Respondent: “Where, Friend, there is a practitioner, unattached to sensuality, unattached to non-skilful mental processes, who enters and abides in the first jhāna – where there is bliss and pleasure arising from being unattached, accompanied by directed thought and evaluation – when she abides thus, in touch with her body in whatever way is possible, in this way, one is described by the flourishing one as one realising through the body, though provisionally.

“And so, with the allaying of directed thoughts and evaluations, she enters and abides in the second jhāna… the third jhāna… the fourth jhāna… the dimension of immeasurable space… the dimension of immeasurable consciousness… the dimension of no-thingness… and the dimension of neither perception nor non-perception – when she abides thus, in touch with her body in whatever way is possible, in this way, one is described by the flourishing one as one realising through the body, though provisionally.

“And so, with the complete transcending of the dimension of neither perception nor non-perception, she enters and remains in the cessation of perception and feeling. Then, seeing with discernment, her mental fermentations go to their total end, and she abides thus, in touch with her body in whatever way is possible. It is to this extent that one is described by the flourishing one as one realising through the body definitively.”

(See accesstoinsight for another translation.)

The Deathless

Translated from the Anguttara Nikaya; from the Book of the Ones, by Christopher McLean

“Practitioners, one does not enjoy the deathless who doesn’t enjoy mindfulness directed to the body. One enjoys the deathless who enjoys mindfulness directed to the body. The deathless has been enjoyed, by those who have enjoyed mindfulness directed to the body.

“Practitioners, one has fallen away from the deathless who has fallen away from mindfulness directed to the body. One hasn’t fallen away from the deathless who hasn’t fallen away from mindfulness directed to the body. One has neglected the deathless who has neglected mindfulness directed to the body. One is bent on the deathless who is bent on mindfulness directed to the body.

“Practitioners, one is heedless about the deathless who is heedless about mindfulness directed to the body. One is heedful of the deathless who is heedful of mindfulness directed to the body. One has forgotten the deathless who has forgotten mindfulness directed to the body. One hasn’t forgotten the deathless who hasn’t forgotten mindfulness directed to the body.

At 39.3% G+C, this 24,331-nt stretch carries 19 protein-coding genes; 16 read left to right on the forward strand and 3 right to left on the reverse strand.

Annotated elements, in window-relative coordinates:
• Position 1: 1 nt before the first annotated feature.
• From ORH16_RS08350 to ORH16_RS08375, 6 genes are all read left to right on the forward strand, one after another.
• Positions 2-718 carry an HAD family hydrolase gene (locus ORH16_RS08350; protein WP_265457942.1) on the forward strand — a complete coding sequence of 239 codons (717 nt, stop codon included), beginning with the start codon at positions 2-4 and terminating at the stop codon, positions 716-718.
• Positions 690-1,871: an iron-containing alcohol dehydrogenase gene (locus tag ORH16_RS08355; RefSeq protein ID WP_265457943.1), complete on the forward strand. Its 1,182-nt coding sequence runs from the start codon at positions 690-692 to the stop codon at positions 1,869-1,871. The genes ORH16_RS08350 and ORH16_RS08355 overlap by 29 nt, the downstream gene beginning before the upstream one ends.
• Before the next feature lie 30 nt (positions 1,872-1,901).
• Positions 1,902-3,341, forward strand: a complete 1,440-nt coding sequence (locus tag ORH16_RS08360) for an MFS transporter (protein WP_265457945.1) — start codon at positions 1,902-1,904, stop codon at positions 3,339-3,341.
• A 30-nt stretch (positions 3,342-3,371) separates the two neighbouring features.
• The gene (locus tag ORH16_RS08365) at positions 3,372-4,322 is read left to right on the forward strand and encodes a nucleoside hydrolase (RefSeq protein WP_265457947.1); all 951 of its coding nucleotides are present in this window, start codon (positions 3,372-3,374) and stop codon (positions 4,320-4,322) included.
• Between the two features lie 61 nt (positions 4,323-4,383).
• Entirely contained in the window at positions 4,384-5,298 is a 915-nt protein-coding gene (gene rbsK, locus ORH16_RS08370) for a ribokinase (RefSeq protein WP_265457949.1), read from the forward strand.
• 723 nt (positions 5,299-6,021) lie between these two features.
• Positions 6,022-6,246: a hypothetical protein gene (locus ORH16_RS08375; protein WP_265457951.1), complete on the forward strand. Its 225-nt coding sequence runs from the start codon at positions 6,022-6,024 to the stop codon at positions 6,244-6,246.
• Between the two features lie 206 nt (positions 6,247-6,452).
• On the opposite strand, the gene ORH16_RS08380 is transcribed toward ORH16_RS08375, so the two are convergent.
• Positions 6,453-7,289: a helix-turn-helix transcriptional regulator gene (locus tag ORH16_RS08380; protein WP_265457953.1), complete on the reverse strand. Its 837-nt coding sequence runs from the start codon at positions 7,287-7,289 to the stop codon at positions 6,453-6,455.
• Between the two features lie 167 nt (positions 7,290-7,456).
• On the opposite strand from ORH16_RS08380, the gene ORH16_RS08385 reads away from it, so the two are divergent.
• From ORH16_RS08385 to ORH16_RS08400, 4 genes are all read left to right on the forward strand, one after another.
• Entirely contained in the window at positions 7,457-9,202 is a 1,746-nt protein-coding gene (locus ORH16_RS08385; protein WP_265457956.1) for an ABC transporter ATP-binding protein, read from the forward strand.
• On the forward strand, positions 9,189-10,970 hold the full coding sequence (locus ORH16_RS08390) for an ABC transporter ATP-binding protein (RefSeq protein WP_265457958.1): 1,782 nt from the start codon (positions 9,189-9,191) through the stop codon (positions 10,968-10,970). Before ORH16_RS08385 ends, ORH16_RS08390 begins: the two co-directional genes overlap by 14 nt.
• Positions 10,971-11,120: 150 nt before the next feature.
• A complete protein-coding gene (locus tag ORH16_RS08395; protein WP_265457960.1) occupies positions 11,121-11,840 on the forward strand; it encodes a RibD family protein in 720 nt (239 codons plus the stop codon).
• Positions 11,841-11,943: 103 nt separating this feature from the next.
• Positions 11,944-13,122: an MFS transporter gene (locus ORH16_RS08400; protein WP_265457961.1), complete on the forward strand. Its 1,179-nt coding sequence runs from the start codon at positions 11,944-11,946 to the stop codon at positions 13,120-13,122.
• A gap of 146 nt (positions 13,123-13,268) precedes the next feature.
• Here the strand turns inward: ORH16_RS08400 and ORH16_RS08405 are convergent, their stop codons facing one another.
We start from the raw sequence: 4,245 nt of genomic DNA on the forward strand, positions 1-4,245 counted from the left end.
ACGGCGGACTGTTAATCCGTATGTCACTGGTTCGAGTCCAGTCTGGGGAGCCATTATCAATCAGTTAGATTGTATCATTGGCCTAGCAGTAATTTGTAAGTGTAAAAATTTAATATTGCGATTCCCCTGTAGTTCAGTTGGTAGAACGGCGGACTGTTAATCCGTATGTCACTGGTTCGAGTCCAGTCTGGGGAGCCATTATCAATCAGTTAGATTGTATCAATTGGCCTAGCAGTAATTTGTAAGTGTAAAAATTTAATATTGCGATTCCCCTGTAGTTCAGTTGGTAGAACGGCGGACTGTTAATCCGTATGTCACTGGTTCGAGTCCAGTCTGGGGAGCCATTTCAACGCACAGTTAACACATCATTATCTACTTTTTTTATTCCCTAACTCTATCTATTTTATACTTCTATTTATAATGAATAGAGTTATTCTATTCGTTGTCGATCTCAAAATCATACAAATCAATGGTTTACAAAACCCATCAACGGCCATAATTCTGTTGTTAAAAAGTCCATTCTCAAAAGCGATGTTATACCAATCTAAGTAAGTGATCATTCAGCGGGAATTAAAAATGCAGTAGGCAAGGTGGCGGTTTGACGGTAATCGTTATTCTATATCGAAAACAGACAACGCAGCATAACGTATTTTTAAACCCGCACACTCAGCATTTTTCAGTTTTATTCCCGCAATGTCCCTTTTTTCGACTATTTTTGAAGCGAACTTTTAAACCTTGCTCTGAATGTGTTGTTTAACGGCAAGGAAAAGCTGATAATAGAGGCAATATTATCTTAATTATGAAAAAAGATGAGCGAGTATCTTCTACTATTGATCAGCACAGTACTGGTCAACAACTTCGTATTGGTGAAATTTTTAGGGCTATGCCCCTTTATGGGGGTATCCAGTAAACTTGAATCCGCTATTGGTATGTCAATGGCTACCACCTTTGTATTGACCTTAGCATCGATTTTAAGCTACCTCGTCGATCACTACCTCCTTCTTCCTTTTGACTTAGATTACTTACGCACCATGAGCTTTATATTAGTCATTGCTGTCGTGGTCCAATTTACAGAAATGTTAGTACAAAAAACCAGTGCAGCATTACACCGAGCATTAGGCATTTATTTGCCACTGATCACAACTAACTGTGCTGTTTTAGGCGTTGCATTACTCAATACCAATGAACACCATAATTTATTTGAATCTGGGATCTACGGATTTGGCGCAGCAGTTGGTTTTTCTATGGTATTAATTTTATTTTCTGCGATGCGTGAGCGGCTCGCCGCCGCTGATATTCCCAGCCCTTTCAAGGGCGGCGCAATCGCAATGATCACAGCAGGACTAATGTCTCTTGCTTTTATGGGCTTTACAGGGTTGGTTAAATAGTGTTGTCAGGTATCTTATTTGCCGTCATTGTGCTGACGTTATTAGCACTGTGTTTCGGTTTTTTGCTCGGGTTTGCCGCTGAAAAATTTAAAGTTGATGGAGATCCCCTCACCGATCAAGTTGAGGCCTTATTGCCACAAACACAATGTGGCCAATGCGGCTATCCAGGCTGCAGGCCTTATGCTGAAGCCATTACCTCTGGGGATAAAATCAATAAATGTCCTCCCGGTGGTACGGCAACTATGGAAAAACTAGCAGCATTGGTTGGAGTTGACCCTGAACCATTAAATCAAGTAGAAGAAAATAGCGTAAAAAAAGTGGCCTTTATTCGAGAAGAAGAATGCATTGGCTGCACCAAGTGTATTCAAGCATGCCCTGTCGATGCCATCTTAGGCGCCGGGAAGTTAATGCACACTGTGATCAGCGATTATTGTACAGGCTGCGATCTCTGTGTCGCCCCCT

“Practitioners, one hasn’t resorted to, developed and seriously taken up the deathless who hasn’t resorted to, developed and seriously taken up mindfulness directed to the body. One has resorted to, developed, and seriously taken up the deathless who has resorted to, developed, and seriously taken up mindfulness directed to the body.

“Practitioners, one hasn’t recognized, fully comprehended, and realised the deathless who hasn’t recognized, fully comprehended, and realised mindfulness directed to the body. One has recognized, fully comprehended, and realised the deathless who has recognized, fully comprehended and realised mindfulness directed to the body.”

Ways of Seeing the Body

What is clear from the experience of mindfulness, from this practice of immediacy, is that the lived body is not the body of science, nor the medical body; that it has gradations from (what might be called) course experience to very subtle. And instead of being a mere ‘housing’ for an owner, it has level upon level of intelligence of its own. Perhaps if humanity listened more attentively to the body’s wisdom, we might find a way forward in a way that respects nature, and doesn’t dominate it. Anyhow, at the very least, you and I can contribute by finding our way into belonging on the earth, by attuning to our bodies.

From the Samyutta Nikaya

iv.360; p.1372 of Bhikkhu Bodhi’s translation:

At Savatthi. “Bhikkhus, I will teach you the unconditioned and the path leading to the unconditioned. Listen to that…

“And what, bhikkhus, is the unconditioned? The destruction of lust, the destruction of hatred, the destruction of delusion: this is called the unconditioned.

“”And what, bhikkhus, is the path leading to the unconditioned? Mindfulness directed to the body: this is called the path leading to the unconditioned.

“Thus, bhikkhus, I have taught you the unconditioned and the path leading to the unconditioned. Whatever should be done, bhikkhus, by a compassionate teacher out of compassion for his disciples, desiring their welfare, that I have done for you. These are the feet of trees, bhikkhus, these are empty huts. Meditate, bhikkhus, do not be negligent, lest you regret it later. This is our instruction to you.”

Knowing Nibbāna Directly

Just looking back at that verse from the Udana, translated by F.L.Wooward, to put it in a more modern idiom:

With mindfulness of the body present,
restrained in her sixfold sense contact,
the seeker continuously collected
can know nibbāna herself.
– Ud.III.iv

I appreciate the poise in this discipline. Here it reminds me of one of my favourite short suttas, called ‘Crossing over the Flood’ (SN 1.1), where the Buddha says he: “…crossed over the flood without pushing forward, without staying in place.”